Leave a comment

Filed under Uncategorized

Washington College Academy Offers Spring Class for Lovers of Local History

The Celebration

“The Celebration” by Caroline Blanks depicts the joyful celebration at Mt. Pleasant following the release of John Sevier from jail in Morganton, North Carolina after being arrested for treason during the State of Franklin dispute. The class will visit the site where the home once stood. 

“Pics and Trips” will feature field trips to seldom-seen historic sites

If you’re a lover of local lore, you’ll want to sign up for “Pics and Trips,” a new course to be offered by Washington College Academy. “Pics and Trips” will be held 11:00 a.m. at the Greeneville/Greene County Museum on Saturdays beginning May 27 and running through June 17. The museum is located at 101 West McKee Street in Greeneville. The cost of the course is $40.

Each class will examine a painting depicting a historical event that took place in Greene or Washington counties. Participants will discuss the event and the significance of it to local history. Then everyone will drive out to the location for a closer examination of the places depicted in the paintings.

“We are so fortunate to have had so many interesting historical events take place in our area,” said Dr. George Blanks, Washington College Academy trustee and instructor for the course. “Some of the places we’ll explore are very difficult to find and few people have seen them.”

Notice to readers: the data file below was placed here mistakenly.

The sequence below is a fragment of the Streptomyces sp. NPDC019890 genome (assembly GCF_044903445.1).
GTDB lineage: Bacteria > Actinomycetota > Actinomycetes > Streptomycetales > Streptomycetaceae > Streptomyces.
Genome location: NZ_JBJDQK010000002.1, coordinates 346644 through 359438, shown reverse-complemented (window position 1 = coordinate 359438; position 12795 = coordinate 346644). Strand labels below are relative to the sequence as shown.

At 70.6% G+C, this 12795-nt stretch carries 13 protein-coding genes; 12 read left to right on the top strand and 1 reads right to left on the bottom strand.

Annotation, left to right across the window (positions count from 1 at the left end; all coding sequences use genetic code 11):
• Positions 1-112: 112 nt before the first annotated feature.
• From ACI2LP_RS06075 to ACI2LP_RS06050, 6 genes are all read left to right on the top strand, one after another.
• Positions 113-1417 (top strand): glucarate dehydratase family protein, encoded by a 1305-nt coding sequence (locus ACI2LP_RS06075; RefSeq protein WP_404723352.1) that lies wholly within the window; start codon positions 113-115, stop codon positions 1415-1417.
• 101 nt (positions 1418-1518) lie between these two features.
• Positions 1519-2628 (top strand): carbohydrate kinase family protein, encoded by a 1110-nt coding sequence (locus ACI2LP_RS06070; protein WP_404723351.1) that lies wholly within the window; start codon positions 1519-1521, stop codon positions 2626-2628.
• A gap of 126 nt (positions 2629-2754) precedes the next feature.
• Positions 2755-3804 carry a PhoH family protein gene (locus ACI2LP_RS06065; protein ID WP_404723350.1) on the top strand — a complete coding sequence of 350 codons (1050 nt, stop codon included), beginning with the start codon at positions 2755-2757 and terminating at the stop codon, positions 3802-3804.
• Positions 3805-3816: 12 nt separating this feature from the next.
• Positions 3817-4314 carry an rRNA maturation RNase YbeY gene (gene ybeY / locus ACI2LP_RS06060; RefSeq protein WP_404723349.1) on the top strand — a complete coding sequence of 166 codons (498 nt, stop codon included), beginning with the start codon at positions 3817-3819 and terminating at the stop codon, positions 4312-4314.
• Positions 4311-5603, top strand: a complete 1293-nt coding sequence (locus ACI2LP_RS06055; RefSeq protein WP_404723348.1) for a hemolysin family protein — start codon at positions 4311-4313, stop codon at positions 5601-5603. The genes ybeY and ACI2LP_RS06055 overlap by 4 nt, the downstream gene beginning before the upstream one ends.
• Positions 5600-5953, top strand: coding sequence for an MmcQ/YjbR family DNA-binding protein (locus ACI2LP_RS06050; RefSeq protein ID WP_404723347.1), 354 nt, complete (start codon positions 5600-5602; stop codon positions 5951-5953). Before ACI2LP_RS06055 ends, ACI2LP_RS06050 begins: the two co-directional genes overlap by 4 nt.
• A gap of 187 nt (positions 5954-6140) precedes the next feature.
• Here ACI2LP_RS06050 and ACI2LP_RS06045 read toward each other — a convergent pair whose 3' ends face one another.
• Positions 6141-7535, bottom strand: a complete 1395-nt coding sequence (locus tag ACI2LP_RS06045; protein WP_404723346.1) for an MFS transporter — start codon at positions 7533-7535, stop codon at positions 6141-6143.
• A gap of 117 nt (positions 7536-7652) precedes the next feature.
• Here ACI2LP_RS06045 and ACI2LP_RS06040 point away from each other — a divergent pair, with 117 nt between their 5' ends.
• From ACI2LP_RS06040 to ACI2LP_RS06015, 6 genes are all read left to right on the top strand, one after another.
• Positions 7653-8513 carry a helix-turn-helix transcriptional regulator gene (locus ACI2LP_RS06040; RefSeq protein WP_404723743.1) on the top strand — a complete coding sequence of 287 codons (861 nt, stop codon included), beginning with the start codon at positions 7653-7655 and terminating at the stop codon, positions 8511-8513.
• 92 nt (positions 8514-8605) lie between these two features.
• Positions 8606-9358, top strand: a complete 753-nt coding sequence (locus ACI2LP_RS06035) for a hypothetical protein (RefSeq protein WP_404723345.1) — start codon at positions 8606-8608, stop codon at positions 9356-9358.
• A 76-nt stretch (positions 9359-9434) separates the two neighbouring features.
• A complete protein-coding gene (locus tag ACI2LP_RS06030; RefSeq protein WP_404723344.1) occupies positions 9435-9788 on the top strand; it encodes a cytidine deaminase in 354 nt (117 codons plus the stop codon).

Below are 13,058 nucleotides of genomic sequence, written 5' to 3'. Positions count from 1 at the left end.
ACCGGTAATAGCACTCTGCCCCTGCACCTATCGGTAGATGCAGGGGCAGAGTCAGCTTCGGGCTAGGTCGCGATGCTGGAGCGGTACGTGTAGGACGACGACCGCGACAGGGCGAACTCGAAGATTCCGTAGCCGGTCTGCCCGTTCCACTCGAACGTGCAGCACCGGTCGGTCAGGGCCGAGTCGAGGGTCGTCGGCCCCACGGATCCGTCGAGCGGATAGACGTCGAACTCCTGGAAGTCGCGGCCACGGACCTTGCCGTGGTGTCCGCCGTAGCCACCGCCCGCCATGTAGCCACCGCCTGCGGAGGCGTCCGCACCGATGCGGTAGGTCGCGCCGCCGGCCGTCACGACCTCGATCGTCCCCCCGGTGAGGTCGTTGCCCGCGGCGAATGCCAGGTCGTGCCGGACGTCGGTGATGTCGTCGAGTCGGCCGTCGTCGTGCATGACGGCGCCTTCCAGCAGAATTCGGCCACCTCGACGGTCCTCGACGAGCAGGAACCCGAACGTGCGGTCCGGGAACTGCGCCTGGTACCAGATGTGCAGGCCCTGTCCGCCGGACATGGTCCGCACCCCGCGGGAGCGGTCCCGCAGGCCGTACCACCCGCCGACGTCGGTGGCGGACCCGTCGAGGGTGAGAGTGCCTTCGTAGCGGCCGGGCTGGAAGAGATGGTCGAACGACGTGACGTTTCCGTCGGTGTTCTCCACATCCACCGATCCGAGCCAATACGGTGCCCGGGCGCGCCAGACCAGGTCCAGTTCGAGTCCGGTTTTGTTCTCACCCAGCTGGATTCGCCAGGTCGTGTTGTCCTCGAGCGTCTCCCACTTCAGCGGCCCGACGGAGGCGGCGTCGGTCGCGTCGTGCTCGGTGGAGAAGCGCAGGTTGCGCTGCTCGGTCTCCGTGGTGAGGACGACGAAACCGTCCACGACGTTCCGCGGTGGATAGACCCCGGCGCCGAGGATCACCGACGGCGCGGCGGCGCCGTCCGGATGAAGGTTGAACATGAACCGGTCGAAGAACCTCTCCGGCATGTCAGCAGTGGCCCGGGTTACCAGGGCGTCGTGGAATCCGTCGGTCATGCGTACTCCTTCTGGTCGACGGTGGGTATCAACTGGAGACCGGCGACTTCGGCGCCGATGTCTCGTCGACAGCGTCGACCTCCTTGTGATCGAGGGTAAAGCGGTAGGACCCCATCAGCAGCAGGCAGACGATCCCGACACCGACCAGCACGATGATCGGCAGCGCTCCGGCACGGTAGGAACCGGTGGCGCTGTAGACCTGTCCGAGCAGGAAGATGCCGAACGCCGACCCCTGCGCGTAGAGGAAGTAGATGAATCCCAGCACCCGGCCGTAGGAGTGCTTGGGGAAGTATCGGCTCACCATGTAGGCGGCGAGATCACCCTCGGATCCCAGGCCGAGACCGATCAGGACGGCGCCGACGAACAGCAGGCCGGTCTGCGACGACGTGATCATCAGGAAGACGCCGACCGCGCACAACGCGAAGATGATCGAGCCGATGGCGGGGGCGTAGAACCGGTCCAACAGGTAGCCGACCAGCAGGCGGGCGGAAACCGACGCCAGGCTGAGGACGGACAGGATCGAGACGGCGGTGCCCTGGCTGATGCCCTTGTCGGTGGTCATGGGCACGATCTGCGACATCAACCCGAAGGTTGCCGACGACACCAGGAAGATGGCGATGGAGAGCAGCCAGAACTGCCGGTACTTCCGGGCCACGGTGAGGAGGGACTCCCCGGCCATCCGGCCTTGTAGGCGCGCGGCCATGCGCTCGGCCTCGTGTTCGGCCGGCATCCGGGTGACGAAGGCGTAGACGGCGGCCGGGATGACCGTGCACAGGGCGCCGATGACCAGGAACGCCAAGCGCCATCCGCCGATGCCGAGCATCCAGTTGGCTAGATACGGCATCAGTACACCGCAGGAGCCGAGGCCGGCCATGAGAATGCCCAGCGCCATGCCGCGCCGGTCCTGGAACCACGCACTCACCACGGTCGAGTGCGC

Blanks said that he and former WCA President Dr. Robert Orr made a study of the locations and spent a great deal of time seeking them out as part of Orr’s research.

“The paintings we’ll examine were created by students of the ‘Historic Painting’ classes at WCA,” Blanks said. “They are on loan from the school to the Greeneville/Greene County History Museum.”

Following each class there will be an optional lunch at a local restaurant, giving participants further opportunity to explore the community.

Washington College Academy is the “Mother School of Tennessee.” Established in 1780 and first chartered in 1795. It is located near Limestone, Tennessee.

Leave a comment

Filed under Uncategorized

WCA Will Host An Open House This Sunday

JPEG image-CF6EDD1A31E3-1

Leave a comment

May 1, 2017 · 7:18 pm

WCA Offers Workshop for the Family Historian

history-workshop